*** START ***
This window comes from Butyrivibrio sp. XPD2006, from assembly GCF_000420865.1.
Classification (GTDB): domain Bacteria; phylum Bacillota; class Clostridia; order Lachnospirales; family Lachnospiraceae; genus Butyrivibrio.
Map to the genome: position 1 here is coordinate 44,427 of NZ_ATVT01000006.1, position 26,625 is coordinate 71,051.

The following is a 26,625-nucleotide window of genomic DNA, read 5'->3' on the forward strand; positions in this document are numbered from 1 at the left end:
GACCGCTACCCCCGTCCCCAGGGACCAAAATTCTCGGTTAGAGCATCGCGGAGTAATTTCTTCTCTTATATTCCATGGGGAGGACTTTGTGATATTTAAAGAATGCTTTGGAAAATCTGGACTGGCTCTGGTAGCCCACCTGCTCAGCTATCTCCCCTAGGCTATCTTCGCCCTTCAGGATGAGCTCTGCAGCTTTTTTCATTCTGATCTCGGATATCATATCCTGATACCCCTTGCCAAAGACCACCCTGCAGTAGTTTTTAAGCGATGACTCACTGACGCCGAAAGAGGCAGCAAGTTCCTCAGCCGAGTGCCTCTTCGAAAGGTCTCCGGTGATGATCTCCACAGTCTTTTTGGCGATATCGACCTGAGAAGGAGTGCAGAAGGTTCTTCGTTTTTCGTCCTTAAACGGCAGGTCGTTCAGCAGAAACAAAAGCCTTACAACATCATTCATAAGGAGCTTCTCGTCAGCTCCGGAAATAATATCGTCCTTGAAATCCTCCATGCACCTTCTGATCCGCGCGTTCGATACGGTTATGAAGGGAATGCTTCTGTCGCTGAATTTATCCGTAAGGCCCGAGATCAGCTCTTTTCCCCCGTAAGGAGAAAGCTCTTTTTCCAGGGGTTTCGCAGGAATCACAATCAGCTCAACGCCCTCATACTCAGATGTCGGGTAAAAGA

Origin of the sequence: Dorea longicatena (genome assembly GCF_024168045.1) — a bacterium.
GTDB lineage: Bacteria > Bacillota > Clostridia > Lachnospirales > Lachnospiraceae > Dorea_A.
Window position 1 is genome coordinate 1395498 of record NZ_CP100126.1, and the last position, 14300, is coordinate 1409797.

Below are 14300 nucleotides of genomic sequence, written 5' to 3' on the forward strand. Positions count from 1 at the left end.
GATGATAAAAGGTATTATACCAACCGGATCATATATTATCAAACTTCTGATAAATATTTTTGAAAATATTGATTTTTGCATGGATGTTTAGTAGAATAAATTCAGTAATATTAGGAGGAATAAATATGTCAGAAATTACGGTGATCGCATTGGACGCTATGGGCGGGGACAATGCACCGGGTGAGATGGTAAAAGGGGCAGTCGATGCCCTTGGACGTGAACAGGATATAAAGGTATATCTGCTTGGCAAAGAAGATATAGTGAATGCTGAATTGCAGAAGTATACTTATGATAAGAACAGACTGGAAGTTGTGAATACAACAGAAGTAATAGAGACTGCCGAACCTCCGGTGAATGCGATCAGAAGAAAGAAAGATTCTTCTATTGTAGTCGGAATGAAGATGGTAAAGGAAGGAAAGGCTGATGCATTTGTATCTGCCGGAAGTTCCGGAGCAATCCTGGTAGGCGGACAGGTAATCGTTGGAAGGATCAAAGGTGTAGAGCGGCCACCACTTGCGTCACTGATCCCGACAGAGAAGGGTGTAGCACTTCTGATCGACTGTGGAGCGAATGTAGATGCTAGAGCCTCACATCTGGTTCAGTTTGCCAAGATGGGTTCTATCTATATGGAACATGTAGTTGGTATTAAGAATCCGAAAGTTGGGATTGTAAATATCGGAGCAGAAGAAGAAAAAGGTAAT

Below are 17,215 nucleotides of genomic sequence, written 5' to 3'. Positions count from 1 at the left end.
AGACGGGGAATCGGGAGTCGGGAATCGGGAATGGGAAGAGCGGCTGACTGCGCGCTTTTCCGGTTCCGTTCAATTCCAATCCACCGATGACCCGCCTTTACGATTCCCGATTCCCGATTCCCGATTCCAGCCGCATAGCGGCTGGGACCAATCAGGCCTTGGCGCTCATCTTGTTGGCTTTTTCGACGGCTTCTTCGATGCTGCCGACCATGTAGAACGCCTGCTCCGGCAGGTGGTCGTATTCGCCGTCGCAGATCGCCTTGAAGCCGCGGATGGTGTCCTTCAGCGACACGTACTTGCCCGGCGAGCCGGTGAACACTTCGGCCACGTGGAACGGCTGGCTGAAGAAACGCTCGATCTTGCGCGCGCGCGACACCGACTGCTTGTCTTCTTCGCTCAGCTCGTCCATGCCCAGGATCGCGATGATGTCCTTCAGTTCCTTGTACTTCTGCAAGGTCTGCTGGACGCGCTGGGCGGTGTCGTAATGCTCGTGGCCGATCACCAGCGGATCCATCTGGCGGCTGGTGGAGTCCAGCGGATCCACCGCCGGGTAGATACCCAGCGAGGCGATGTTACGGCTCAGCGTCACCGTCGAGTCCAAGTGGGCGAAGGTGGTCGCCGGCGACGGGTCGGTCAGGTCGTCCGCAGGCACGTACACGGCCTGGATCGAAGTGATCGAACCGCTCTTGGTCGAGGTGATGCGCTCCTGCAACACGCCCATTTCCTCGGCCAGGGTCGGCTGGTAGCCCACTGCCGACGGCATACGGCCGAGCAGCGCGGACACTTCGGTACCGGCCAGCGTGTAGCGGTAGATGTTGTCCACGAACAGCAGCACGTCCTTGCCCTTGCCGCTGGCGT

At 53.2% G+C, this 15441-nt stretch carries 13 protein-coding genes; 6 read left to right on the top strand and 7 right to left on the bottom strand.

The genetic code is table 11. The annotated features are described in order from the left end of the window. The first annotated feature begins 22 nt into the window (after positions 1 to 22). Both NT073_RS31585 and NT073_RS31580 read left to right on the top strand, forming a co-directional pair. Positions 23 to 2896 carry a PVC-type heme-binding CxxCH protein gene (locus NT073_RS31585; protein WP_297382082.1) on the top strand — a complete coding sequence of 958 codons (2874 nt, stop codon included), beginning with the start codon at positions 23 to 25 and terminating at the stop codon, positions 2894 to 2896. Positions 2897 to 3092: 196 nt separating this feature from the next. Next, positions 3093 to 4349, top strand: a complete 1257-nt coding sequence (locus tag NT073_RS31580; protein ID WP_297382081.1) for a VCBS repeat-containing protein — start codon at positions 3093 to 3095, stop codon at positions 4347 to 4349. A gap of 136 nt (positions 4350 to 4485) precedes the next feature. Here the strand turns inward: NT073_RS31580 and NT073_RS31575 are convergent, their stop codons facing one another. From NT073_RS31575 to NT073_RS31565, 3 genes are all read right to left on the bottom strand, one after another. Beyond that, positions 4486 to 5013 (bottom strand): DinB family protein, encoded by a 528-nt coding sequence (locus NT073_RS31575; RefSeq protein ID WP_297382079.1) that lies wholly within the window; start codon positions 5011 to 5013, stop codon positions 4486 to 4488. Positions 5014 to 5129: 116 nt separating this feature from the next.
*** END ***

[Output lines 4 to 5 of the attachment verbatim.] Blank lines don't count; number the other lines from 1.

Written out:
The following is a 26,625-nucleotide window of genomic DNA, read 5'->3' on the forward strand; positions in this document are numbered from 1 at the left end:
GACCGCTACCCCCGTCCCCAGGGACCAAAATTCTCGGTTAGAGCATCGCGGAGTAATTTCTTCTCTTATATTCCATGGGGAGGACTTTGTGATATTTAAAGAATGCTTTGGAAAATCTGGACTGGCTCTGGTAGCCCACCTGCTCAGCTATCTCCCCTAGGCTATCTTCGCCCTTCAGGATGAGCTCTGCAGCTTTTTTCATTCTGATCTCGGATATCATATCCTGATACCCCTTGCCAAAGACCACCCTGCAGTAGTTTTTAAGCGATGACTCACTGACGCCGAAAGAGGCAGCAAGTTCCTCAGCCGAGTGCCTCTTCGAAAGGTCTCCGGTGATGATCTCCACAGTCTTTTTGGCGATATCGACCTGAGAAGGAGTGCAGAAGGTTCTTCGTTTTTCGTCCTTAAACGGCAGGTCGTTCAGCAGAAACAAAAGCCTTACAACATCATTCATAAGGAGCTTCTCGTCAGCTCCGGAAATAATATCGTCCTTGAAATCCTCCATGCACCTTCTGATCCGCGCGTTCGATACGGTTATGAAGGGAATGCTTCTGTCGCTGAATTTATCCGTAAGGCCCGAGATCAGCTCTTTTCCCCCGTAAGGAGAAAGCTCTTTTTCCAGGGGTTTCGCAGGAATCACAATCAGCTCAACGCCCTCATACTCAGATGTCGGGTAAAAGA